Asked what problems he could face if identified in this article, Ibrahim replied, ”Do not complicate things for me, it’s not easy anyway.”
ACCORDING TO a study published by the Florsheimer Research Institute and the Jerusalem Institute for Policy Research, Israeli Arabs settling in Jerusalem are an educated elite.
Many lament that Jerusalem is failing to attract a young population, and is losing their youthful drive and earning potential to Tel Aviv and its environs, where there is greater employment opportunities and cultural/social life, found the researchers. Yet, for Israeli Arabs, Jerusalem has become an attractive destination in the last two decades – the city of unlimited possibilities – at least compared to their places of origin, where the educated young generation largely faces a shortage of housing and land, and a stressful family environment.
There is no exact data but most researchers agree they now comprise about 10,000 men and women. Most come from the North and the triangle region, with a little more than half of them women, including many single women, who have managed to break through the social mores that make it challenging for single women to live outside their family homes.
What do they find in Jerusalem, which is considered a challenging, right-wing city, where apartments are expensive and upon becoming parents, they are required to choose between Israeli schools (using Hebrew and disconnected from any Palestinian tradition) or Arab schools on the east side? It turns out that Jerusalem offers Israeli Arabs the opportunity to serve as a mediating minority between the Israeli system and the more than a quarter of a million Palestinians living in east Jerusalem, who suffer from insufficient knowledge of the Hebrew language, and lack of education and matriculation certificates.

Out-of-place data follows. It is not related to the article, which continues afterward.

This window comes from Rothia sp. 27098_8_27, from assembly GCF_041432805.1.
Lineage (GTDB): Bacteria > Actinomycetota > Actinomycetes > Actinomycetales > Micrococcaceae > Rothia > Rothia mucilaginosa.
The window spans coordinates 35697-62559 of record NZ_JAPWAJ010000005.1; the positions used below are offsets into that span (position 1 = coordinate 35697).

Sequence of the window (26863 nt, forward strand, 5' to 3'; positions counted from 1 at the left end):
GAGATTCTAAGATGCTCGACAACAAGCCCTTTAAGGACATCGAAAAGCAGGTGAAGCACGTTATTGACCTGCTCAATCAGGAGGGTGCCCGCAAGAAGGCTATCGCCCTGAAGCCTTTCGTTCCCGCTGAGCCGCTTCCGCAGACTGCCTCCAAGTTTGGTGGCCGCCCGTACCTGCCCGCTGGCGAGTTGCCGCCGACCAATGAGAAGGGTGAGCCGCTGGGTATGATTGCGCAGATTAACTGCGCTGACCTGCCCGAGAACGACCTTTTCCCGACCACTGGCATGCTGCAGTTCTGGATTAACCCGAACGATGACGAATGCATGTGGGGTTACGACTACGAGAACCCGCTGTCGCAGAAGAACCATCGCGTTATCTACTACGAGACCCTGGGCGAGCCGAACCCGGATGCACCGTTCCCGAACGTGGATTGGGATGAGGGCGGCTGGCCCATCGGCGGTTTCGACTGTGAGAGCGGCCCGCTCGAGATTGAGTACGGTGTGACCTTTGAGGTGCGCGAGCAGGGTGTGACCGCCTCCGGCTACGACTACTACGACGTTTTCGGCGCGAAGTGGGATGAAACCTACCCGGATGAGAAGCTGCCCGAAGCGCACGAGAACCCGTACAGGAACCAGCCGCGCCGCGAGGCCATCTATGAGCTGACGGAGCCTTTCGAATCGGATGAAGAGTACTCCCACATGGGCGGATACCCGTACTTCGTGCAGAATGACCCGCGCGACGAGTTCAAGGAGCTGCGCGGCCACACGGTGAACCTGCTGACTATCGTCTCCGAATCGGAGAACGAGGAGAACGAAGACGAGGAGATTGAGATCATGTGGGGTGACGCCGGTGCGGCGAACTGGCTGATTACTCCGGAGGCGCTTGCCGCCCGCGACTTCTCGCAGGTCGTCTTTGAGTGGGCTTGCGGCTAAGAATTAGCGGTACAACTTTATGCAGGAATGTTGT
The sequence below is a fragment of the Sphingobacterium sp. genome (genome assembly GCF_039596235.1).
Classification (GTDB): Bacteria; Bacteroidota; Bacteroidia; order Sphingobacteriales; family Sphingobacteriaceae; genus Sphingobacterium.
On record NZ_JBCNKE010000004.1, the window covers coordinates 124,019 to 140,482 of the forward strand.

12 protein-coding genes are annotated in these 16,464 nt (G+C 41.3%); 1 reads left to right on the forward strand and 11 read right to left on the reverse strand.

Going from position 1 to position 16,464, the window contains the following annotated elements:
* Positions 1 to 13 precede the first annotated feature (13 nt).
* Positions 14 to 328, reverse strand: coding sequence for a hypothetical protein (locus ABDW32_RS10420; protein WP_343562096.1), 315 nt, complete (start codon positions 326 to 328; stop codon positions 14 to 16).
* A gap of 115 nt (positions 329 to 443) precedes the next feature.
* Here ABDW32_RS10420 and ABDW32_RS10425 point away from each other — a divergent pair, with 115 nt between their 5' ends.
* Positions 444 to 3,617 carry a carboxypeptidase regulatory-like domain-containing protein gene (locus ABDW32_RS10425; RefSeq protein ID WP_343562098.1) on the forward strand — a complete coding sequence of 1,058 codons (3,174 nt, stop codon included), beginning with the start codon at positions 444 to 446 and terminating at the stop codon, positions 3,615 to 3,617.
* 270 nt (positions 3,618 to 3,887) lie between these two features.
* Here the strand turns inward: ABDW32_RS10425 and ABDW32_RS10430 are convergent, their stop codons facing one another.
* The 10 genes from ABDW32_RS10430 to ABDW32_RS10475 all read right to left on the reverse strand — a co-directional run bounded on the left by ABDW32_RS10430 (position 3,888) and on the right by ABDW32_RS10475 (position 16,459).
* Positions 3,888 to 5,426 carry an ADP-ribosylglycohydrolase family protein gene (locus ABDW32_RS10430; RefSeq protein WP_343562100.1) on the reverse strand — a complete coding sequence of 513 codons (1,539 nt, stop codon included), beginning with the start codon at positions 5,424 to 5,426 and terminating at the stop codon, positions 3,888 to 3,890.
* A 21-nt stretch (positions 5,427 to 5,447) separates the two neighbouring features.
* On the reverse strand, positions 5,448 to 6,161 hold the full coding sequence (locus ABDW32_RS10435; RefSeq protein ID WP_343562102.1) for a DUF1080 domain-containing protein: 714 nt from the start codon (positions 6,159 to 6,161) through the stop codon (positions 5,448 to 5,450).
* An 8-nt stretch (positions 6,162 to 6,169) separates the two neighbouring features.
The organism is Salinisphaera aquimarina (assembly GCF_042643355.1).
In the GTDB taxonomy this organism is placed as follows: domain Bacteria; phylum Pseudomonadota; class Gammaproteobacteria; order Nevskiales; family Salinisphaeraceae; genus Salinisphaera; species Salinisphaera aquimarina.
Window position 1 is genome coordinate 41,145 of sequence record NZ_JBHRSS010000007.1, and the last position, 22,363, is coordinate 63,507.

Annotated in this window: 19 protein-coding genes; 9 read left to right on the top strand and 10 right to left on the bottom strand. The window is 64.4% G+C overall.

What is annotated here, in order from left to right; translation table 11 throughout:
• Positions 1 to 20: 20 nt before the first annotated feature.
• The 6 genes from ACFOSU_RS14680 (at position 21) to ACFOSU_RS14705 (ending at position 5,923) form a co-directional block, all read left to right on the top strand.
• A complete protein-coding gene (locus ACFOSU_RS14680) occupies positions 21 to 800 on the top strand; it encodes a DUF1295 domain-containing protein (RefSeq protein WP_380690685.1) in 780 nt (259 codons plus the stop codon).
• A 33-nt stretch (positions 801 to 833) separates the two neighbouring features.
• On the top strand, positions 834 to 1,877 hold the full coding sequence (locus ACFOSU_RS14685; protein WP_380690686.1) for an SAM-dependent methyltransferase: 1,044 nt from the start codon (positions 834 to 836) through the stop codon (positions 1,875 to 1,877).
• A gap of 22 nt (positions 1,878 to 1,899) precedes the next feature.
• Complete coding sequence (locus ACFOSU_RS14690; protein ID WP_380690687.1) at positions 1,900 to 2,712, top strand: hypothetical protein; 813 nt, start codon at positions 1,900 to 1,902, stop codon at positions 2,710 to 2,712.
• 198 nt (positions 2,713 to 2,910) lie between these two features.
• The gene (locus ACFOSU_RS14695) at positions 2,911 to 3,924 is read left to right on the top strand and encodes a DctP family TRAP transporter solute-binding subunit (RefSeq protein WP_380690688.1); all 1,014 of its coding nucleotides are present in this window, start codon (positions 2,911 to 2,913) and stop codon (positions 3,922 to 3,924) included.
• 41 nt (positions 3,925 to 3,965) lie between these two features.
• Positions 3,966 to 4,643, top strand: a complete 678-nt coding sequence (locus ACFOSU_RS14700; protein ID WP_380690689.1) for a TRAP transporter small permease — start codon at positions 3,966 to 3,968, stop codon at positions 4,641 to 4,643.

These relocated Jerusalemites work as teachers of Hebrew and special education, welfare workers, school principals, paramedical workers, lawyers and accountants, who generally serve east Jerusalem.
At first blush, this seems to be an optimal solution, but this is exactly the root of the problem.
Israeli Arabs are in the middle of the Arab and Jewish public. About half live in Arab neighborhoods, mainly Beit Safafa, and about half in Jewish neighborhoods, with the most popular being French Hill, at the seam between the Jewish and Arab localities, and to which more recently, the Kiryat Yovel neighborhood was added.
“When I meet Jerusalemite Palestinians, I always feel a bit embarrassed,” Ibrahim admits. “I acknowledge that compared to them, I enjoy a lot of privileges, like easily obtaining good jobs and that I’m more easily able to live in a Jewish neighborhood as an Arab without having to face too many problems.
“But on the other hand, I feel they sometimes look at me as one who is not really part of them, as Palestinians.”